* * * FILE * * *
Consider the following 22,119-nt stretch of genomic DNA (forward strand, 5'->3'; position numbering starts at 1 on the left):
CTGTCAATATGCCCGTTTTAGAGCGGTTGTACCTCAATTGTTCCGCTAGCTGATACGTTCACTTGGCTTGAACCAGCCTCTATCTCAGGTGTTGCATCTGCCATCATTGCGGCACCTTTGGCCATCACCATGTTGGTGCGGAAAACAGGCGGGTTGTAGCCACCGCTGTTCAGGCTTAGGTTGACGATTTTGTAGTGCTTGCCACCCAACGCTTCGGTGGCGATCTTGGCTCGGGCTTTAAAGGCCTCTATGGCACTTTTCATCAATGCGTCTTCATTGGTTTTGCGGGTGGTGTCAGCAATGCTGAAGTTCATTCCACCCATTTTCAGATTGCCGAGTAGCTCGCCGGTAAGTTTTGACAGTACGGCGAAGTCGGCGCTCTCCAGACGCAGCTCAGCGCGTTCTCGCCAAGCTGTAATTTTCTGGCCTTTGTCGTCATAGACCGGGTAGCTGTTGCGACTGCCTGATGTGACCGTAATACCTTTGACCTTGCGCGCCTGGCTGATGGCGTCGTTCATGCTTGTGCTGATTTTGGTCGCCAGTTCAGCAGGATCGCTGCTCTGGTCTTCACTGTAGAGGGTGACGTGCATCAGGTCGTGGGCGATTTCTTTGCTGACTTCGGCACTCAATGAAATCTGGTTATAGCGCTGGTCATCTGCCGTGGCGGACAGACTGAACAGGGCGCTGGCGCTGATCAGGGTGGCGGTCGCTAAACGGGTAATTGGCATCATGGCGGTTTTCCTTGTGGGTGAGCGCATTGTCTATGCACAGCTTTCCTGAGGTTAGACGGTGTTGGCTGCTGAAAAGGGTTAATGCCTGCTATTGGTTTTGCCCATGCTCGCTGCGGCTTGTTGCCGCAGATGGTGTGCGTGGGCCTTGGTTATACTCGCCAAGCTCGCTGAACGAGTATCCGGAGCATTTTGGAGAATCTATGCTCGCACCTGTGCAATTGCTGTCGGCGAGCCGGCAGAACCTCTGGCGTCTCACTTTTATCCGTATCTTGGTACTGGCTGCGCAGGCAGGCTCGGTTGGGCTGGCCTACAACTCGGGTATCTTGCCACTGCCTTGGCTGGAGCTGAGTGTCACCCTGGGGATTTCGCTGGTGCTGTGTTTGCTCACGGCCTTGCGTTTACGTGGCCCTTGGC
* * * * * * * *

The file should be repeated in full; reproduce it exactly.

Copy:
Consider the following 22,119-nt stretch of genomic DNA (forward strand, 5'->3'; position numbering starts at 1 on the left):
CTGTCAATATGCCCGTTTTAGAGCGGTTGTACCTCAATTGTTCCGCTAGCTGATACGTTCACTTGGCTTGAACCAGCCTCTATCTCAGGTGTTGCATCTGCCATCATTGCGGCACCTTTGGCCATCACCATGTTGGTGCGGAAAACAGGCGGGTTGTAGCCACCGCTGTTCAGGCTTAGGTTGACGATTTTGTAGTGCTTGCCACCCAACGCTTCGGTGGCGATCTTGGCTCGGGCTTTAAAGGCCTCTATGGCACTTTTCATCAATGCGTCTTCATTGGTTTTGCGGGTGGTGTCAGCAATGCTGAAGTTCATTCCACCCATTTTCAGATTGCCGAGTAGCTCGCCGGTAAGTTTTGACAGTACGGCGAAGTCGGCGCTCTCCAGACGCAGCTCAGCGCGTTCTCGCCAAGCTGTAATTTTCTGGCCTTTGTCGTCATAGACCGGGTAGCTGTTGCGACTGCCTGATGTGACCGTAATACCTTTGACCTTGCGCGCCTGGCTGATGGCGTCGTTCATGCTTGTGCTGATTTTGGTCGCCAGTTCAGCAGGATCGCTGCTCTGGTCTTCACTGTAGAGGGTGACGTGCATCAGGTCGTGGGCGATTTCTTTGCTGACTTCGGCACTCAATGAAATCTGGTTATAGCGCTGGTCATCTGCCGTGGCGGACAGACTGAACAGGGCGCTGGCGCTGATCAGGGTGGCGGTCGCTAAACGGGTAATTGGCATCATGGCGGTTTTCCTTGTGGGTGAGCGCATTGTCTATGCACAGCTTTCCTGAGGTTAGACGGTGTTGGCTGCTGAAAAGGGTTAATGCCTGCTATTGGTTTTGCCCATGCTCGCTGCGGCTTGTTGCCGCAGATGGTGTGCGTGGGCCTTGGTTATACTCGCCAAGCTCGCTGAACGAGTATCCGGAGCATTTTGGAGAATCTATGCTCGCACCTGTGCAATTGCTGTCGGCGAGCCGGCAGAACCTCTGGCGTCTCACTTTTATCCGTATCTTGGTACTGGCTGCGCAGGCAGGCTCGGTTGGGCTGGCCTACAACTCGGGTATCTTGCCACTGCCTTGGCTGGAGCTGAGTGTCACCCTGGGGATTTCGCTGGTGCTGTGTTTGCTCACGGCCTTGCGTTTACGTGGCCCTTGGC